Before Hunt came to office, students were taught to write English sentences in cursive and even how to diagram those sentences. During Hunt’s time in office, the UNC Schools of Education started teaching teachers not to correct the spelling, grammar, etc. of elementary school students because it would “stifle their creativity” and they could be taught those “details” later. They put cursive out to pasture as not needed since computers would replace writing.

In both cases, the educational elitists making these decisions forgot to mention them to parents or the general public. As a parent who learned of the dishonesty firsthand, after real damage had been done, I don’t care how often Jim Hunt and his allies crow about high standards, because I know what they say is meaningless propaganda.

After Hunt quit running for office, he wrote a book, First In America, promoting his educational vision. A couple of sentences on page 55 stand out. “We weren’t candid about how things were going. We didn’t change the situation. That’s dishonest and that’s wrong.”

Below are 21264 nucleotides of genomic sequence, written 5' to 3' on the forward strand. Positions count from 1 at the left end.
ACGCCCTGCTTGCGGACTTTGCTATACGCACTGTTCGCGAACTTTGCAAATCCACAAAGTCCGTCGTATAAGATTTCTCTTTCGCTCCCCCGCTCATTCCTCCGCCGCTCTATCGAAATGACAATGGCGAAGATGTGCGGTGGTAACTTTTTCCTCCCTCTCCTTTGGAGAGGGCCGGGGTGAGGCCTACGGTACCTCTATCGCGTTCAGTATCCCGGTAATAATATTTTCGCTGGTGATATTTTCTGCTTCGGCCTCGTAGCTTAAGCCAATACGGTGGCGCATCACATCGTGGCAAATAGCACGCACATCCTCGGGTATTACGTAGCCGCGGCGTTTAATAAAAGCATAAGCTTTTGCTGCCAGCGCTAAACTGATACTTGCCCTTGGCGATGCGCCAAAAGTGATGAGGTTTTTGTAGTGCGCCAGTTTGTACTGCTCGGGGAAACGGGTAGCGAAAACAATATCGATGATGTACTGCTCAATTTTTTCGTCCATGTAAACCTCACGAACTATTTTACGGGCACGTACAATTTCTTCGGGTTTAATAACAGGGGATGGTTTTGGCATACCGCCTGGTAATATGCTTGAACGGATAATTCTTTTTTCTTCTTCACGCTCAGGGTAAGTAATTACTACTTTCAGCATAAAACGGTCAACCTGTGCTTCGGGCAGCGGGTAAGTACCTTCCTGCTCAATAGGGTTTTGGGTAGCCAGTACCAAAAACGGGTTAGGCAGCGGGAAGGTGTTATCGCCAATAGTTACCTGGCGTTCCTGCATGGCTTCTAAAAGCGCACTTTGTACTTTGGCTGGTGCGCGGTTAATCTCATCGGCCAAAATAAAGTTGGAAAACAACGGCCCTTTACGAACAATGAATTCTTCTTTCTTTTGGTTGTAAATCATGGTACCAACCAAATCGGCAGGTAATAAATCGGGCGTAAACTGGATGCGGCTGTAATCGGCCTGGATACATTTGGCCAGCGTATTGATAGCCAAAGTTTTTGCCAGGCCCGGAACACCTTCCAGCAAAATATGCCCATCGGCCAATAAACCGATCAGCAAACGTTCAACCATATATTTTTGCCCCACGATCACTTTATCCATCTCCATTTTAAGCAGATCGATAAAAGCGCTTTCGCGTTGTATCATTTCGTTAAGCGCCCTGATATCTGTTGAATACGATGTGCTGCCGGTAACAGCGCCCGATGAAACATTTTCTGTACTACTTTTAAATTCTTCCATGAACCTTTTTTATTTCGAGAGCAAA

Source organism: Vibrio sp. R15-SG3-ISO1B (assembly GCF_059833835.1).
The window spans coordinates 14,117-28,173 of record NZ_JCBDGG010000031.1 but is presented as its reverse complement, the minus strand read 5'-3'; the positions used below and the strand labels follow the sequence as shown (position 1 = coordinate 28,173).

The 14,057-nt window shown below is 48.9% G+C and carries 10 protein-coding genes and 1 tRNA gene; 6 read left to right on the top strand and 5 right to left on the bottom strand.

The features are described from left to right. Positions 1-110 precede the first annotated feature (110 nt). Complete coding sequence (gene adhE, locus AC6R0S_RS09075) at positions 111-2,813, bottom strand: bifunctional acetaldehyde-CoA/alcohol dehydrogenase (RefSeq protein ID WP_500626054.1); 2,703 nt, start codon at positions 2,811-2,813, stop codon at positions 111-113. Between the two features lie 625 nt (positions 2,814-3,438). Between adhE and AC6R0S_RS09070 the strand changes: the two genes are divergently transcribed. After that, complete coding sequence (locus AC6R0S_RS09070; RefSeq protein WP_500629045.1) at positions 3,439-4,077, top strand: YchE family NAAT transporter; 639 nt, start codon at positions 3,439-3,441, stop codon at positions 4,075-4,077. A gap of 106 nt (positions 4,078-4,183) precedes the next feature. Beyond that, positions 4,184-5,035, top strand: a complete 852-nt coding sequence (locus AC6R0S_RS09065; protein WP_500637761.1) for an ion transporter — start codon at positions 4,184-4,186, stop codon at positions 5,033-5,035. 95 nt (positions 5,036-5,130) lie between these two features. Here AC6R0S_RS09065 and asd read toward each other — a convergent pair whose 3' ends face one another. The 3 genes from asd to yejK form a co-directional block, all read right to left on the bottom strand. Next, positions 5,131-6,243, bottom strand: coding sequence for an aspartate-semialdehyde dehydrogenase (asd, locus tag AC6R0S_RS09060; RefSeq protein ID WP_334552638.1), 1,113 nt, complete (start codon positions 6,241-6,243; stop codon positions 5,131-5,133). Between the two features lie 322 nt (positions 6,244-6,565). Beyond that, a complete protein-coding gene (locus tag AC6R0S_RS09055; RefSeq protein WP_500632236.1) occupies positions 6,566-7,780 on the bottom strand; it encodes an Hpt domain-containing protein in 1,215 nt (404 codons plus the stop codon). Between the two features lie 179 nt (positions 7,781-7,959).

Hunt was blaming society, but most members of society were simply trying to earn a living and raise a family. Hunt was promoting himself as the education governor. He and his allies were running North Carolina’s schools.

Jim Hunt and his associates have never told the public the truth about what they were actually doing. What the public sees is completely different from what is happening behind the curtain.  As Hunt said himself, “That’s dishonest and that’s wrong.”

But let’s leave for another day the gory details of the grand plan. The only point for today is a simple one: